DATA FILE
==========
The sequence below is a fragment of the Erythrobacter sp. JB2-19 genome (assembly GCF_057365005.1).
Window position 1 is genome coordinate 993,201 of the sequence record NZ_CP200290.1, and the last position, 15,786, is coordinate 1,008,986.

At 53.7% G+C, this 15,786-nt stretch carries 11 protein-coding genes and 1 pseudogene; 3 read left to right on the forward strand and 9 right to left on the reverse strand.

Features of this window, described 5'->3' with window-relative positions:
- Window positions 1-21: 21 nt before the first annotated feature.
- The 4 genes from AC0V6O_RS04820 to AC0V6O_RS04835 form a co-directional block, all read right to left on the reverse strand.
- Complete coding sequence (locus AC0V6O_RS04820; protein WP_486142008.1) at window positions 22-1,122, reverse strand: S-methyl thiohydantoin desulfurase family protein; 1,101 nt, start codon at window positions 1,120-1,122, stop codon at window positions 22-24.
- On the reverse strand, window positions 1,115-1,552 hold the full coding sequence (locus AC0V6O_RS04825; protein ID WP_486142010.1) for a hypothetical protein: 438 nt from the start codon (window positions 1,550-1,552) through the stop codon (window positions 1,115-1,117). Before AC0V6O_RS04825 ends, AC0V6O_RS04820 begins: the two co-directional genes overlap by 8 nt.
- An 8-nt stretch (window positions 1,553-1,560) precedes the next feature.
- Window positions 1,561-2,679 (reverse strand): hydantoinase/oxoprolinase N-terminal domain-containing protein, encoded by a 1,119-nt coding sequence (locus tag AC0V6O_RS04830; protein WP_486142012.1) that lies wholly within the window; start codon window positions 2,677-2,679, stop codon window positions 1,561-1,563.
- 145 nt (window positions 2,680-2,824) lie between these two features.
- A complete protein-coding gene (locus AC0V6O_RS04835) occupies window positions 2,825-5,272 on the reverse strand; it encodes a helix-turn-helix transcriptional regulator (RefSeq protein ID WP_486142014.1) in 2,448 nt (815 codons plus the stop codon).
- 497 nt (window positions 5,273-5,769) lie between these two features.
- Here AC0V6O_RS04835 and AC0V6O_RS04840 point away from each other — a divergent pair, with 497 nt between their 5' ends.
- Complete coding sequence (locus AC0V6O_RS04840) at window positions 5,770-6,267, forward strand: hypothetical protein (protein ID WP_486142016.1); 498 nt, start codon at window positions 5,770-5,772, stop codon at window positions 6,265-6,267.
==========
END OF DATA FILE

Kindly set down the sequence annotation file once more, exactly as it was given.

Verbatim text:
The sequence below is a fragment of the Erythrobacter sp. JB2-19 genome (assembly GCF_057365005.1).
Window position 1 is genome coordinate 993,201 of the sequence record NZ_CP200290.1, and the last position, 15,786, is coordinate 1,008,986.

At 53.7% G+C, this 15,786-nt stretch carries 11 protein-coding genes and 1 pseudogene; 3 read left to right on the forward strand and 9 right to left on the reverse strand.

Features of this window, described 5'->3' with window-relative positions:
- Window positions 1-21: 21 nt before the first annotated feature.
- The 4 genes from AC0V6O_RS04820 to AC0V6O_RS04835 form a co-directional block, all read right to left on the reverse strand.
- Complete coding sequence (locus AC0V6O_RS04820; protein WP_486142008.1) at window positions 22-1,122, reverse strand: S-methyl thiohydantoin desulfurase family protein; 1,101 nt, start codon at window positions 1,120-1,122, stop codon at window positions 22-24.
- On the reverse strand, window positions 1,115-1,552 hold the full coding sequence (locus AC0V6O_RS04825; protein ID WP_486142010.1) for a hypothetical protein: 438 nt from the start codon (window positions 1,550-1,552) through the stop codon (window positions 1,115-1,117). Before AC0V6O_RS04825 ends, AC0V6O_RS04820 begins: the two co-directional genes overlap by 8 nt.
- An 8-nt stretch (window positions 1,553-1,560) precedes the next feature.
- Window positions 1,561-2,679 (reverse strand): hydantoinase/oxoprolinase N-terminal domain-containing protein, encoded by a 1,119-nt coding sequence (locus tag AC0V6O_RS04830; protein WP_486142012.1) that lies wholly within the window; start codon window positions 2,677-2,679, stop codon window positions 1,561-1,563.
- 145 nt (window positions 2,680-2,824) lie between these two features.
- A complete protein-coding gene (locus AC0V6O_RS04835) occupies window positions 2,825-5,272 on the reverse strand; it encodes a helix-turn-helix transcriptional regulator (RefSeq protein ID WP_486142014.1) in 2,448 nt (815 codons plus the stop codon).
- 497 nt (window positions 5,273-5,769) lie between these two features.
- Here AC0V6O_RS04835 and AC0V6O_RS04840 point away from each other — a divergent pair, with 497 nt between their 5' ends.
- Complete coding sequence (locus AC0V6O_RS04840) at window positions 5,770-6,267, forward strand: hypothetical protein (protein ID WP_486142016.1); 498 nt, start codon at window positions 5,770-5,772, stop codon at window positions 6,265-6,267.